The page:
Photo Credit: Baruch Lytle
Rabbi Gavriael Moskowitz during a demonstration on Monday evening.

In the wake of the Jersey City shootings last week, Rabbi Gavriael (Gary) Moskowitz – who has been training in martial arts for close to 50 years – wants Jews to be prepared.

“The Jewish community has had a long history of suffering from attacks,” he told The Jewish Press. “We have to turn this around. People are getting punched in the face, women’s wigs getting snatched off, and swastikas are being painted on our synagogues. [Now it’s] terrorists trying to kill our children. The Bible commands us to protect ourselves and our community.”

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On Monday, Rabbi Moskowitz began teaching a martial arts curriculum he created called Applied Martial Arts to about 30 young, mostly chasidic men in Williamsburg, Brooklyn. His goal is to have trained Jews inside every shul and Jewish institution, able to respond quickly and decisively if a terrorist comes through the door.

“There should be a rabbinical decree that every yeshiva train their kids in judo. By the time they are bar mitvah’ed, they will know how to fight.”

Moskowitz said the Torah is full of examples of Jews defending themselves during times of crisis. “Moshe Rabbeinu, our great leader – when he saw an Egyptian killing a Jew, he didn’t form a committee to discuss the problem. He didn’t go to the Anti-Defamation League and ask, ‘What should I do?’ He killed him. He stopped it right away. That’s how we have to react.”

Rabbi Chaim Ruttner, acting rabbi of Congregation Beth Jacob Ohev Shalom, where the class took place on Monday night, told The Jewish Press, “There is such a thing as called hishtadlus. Nobody thinks that by doing this alone we are going to prevent all violence, for salvation comes from Hashem. But we have to do what’s in our power and [then] Hashem will do what he has to do.”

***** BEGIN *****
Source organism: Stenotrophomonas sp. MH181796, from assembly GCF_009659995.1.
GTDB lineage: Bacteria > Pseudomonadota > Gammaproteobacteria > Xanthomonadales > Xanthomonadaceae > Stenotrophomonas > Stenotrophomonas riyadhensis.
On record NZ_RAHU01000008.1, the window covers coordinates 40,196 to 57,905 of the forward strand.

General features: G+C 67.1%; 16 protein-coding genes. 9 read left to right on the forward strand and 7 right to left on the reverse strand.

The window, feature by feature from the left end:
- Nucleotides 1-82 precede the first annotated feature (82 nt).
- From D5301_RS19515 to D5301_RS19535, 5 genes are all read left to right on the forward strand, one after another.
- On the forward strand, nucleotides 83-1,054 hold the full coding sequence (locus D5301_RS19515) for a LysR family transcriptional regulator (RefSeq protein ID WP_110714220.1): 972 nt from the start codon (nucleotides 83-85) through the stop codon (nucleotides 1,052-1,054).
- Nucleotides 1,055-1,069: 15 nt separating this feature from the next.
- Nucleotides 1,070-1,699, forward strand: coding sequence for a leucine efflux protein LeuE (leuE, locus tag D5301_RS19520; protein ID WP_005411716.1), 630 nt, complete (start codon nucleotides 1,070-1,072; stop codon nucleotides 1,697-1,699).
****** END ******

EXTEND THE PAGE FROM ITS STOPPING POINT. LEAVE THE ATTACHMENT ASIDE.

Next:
Born in the Bronx, Moskowitz says he had a very difficult childhood. “The neighborhood was changing and I got beat up a lot because of my kippah – not just because I was Jewish but because I was seen as a weaker target. It got so bad, I wanted to kill myself. It was very bad for me,” he said.

Then, one day, he heard about Rabbi Meir Kahane, founder of the Jewish Defense League (JDL), and realized he could fight back. He attended Kahane’s demonstrations and, at age 14, was invited to Kahane’s JDL camp. “I learned Torah, shot guns everyday, and became a born-again Jew,” he said. “Out of 50 people who joined that summer, I was one of only 15 who completed it.” Ten years later, Moskowitz returned as an instructor.

Moskowitz, who later became an NYPD office, said the skills he teaches are strictly for defense, not offense, though “sometimes a quick offense is the best defense.”

Rabbi Ruttner believes martial arts training is good for young members of the community, and not only because it teaches them how to fight. “We all know how exercise helps the brain; it releases endorphins,” he said, and this release “will help them in yeshiva and all over.”

Asked why he attended the class Monday evening, Joseph Katz, 17, who works in a local kosher bakery said, “I thought it would be good for defense and building confidence. I really feel the pain from the attacks [in Jersey City] and I think this is important for people to do.”

Another class attendee, Elliott Gordon, said, “Police come after the fact to basically clean up the crime. We have to prevent the crime ourselves. … What just happened in Jersey City is a wake-up call.”

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Baruch Lytle is a Jewish Press staff writer.